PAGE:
Jordan later received a one-to-one paraprofessional that focused their support on building a relationship with him rather than authoritatively telling him what to do or not do. The Culture Support Team organized space for Jordan to connect with adults and fellow students — for him to form meaningful relationships. The team developed a buddy system with a fellow student that worked to calm Jordan down when initially triggered. We tried our best to call mom and dad about the positives and not just when we yearned for support.
In year three and four, Jordan’s dad and I would joke about him needing an unofficial title because he was at our school so much. He often stopped by my office in the morning with a big smile, wishing me and the team a good day. Mom started coming to family council meetings — our version of the PTA — and offering the myriad of skills and experiences she had developed in her own career as an educator. I imagine she had built up more confidence in her own identity in our school as more than just the “mom of the student who always had tantrums.”
In those last two years, the family’s participation in the school building wasn’t just for Jordan either. Jordan had a younger brother who also started at our school and who also struggled with instructional space, a classroom schedule and a new, at-home family structure. However, we now had a plan, a more restorative approach and a more developed view of what it means to be in community with others. We had done the work to recognize how malleable our school can be to students and families that have deep needs. We knew how to game plan and most importantly, we knew that the game plan starts and continues with our ability to look within. This past year, while I was living in Scotland, Jordan had his graduation from elementary school. During the ceremony he was honored by the school’s principal with the Award for Social and Emotional Growth. He is headed off to middle school with more smiles and far more relationships. He will continue to need support and I am sure he will continue to hit rough patches along the way, but a much more defined roadmap is in place, one that pulls him in rather than pushing him out.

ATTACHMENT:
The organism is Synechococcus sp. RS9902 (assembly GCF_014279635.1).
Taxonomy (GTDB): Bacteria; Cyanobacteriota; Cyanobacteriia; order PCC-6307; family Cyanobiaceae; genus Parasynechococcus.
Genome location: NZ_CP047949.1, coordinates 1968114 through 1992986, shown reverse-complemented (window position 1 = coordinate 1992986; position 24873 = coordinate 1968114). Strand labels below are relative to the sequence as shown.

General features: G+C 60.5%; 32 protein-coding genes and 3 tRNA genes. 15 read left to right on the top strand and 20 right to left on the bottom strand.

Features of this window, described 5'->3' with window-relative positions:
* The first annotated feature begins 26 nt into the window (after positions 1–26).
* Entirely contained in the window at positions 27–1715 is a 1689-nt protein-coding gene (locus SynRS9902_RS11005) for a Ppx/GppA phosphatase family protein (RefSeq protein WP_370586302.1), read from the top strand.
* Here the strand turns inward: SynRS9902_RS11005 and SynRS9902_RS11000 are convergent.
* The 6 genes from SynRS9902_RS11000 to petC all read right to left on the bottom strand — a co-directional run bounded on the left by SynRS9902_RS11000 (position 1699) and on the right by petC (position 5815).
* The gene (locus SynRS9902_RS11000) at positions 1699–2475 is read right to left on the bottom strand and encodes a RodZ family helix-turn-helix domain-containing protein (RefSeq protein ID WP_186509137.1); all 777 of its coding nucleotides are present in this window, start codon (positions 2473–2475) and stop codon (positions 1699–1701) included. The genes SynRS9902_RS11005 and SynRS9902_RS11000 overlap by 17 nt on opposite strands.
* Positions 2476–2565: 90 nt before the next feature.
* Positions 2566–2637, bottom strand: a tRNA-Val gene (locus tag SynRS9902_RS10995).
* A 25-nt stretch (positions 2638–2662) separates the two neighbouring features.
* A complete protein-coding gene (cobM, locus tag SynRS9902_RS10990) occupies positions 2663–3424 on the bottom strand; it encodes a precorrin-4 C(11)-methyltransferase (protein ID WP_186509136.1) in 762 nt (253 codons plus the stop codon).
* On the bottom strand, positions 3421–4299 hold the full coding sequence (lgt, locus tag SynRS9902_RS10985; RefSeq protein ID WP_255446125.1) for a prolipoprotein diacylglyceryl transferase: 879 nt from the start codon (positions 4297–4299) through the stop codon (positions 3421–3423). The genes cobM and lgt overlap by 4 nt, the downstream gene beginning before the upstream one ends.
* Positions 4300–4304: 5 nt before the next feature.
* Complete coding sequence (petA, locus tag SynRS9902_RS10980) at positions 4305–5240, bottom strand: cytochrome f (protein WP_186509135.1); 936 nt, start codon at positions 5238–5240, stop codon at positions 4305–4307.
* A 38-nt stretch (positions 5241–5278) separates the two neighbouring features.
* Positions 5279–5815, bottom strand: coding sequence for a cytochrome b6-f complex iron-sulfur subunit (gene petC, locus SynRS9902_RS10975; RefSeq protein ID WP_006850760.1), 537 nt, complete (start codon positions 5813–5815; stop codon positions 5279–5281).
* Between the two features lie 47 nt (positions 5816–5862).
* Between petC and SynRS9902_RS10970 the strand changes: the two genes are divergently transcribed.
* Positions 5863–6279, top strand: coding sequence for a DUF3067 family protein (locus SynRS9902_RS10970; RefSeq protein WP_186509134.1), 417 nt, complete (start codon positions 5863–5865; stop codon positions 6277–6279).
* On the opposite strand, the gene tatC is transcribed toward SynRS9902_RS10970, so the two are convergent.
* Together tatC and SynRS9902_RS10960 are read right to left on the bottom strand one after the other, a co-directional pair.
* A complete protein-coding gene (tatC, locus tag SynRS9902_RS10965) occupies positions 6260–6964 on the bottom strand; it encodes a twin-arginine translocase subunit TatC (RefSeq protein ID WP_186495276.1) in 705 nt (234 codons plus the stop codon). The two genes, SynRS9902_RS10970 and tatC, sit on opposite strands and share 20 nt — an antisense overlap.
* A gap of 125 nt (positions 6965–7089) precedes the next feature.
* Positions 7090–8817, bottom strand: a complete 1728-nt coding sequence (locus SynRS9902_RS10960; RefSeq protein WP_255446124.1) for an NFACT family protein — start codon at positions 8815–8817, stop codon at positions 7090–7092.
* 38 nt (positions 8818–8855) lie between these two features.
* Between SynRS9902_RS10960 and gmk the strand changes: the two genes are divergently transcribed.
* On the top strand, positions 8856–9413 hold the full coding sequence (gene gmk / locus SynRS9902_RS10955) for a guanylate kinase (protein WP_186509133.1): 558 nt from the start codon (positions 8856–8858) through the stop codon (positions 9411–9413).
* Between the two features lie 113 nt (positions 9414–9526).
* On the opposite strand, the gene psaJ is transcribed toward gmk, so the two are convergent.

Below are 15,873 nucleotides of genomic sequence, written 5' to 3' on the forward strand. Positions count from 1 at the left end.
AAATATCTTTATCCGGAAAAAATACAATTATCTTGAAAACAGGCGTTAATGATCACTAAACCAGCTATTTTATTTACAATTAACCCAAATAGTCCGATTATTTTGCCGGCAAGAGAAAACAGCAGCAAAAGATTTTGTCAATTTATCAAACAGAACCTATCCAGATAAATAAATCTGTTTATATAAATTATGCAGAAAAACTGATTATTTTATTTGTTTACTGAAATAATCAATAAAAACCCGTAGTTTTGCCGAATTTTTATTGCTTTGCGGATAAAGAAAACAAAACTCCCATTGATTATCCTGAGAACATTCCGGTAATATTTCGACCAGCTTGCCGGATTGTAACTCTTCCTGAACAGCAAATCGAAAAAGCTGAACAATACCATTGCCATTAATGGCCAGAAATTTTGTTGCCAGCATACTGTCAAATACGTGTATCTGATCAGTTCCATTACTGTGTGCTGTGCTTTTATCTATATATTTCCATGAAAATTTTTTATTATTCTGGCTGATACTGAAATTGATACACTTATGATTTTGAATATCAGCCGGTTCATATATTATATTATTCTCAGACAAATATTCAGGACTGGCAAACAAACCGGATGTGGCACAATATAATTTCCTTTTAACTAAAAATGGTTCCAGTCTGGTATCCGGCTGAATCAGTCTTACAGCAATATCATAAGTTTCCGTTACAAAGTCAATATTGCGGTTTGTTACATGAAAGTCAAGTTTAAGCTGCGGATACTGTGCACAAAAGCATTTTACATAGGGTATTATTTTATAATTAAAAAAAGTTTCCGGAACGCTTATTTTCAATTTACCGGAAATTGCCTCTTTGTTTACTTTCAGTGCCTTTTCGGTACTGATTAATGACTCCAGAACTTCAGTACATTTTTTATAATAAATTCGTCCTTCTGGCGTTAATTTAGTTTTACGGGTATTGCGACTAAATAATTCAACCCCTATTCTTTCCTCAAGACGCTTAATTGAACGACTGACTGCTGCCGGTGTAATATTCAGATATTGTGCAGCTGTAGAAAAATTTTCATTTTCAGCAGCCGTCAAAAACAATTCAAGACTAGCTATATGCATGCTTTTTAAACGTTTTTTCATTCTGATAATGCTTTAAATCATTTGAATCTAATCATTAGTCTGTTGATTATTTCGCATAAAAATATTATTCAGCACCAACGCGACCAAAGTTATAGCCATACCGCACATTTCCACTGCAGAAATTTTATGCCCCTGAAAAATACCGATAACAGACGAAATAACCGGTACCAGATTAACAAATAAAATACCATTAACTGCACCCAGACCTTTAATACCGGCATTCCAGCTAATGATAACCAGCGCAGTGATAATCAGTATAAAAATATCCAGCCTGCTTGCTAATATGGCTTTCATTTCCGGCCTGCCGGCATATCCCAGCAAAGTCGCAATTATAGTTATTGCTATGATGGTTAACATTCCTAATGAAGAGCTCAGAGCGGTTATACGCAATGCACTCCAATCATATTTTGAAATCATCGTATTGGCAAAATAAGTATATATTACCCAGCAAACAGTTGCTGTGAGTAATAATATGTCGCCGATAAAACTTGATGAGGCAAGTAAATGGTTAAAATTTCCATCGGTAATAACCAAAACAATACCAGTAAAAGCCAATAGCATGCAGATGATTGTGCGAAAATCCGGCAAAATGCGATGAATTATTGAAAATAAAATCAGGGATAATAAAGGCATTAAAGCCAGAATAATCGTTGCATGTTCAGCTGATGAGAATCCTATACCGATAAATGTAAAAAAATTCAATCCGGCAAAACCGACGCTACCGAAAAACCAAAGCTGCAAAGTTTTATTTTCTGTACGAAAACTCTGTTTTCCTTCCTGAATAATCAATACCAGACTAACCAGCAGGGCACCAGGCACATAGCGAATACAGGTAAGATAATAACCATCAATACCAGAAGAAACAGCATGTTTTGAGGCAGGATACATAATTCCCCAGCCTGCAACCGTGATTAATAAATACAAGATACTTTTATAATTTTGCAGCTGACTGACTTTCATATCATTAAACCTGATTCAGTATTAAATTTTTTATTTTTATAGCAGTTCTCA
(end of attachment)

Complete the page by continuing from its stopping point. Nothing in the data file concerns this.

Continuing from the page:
I don’t share this story to point to a case of exceptionalism, but rather to acknowledge the collaborative work, thought and love that can be used to build relationships and student success. This active, political and cultural work is the approach we should be giving each of the individuals in our school building. Stepping back, starting with self, and approaching our school communities with a restorative lens can provide a space and voice for all and an impact that can change lives.
*Student’s name changed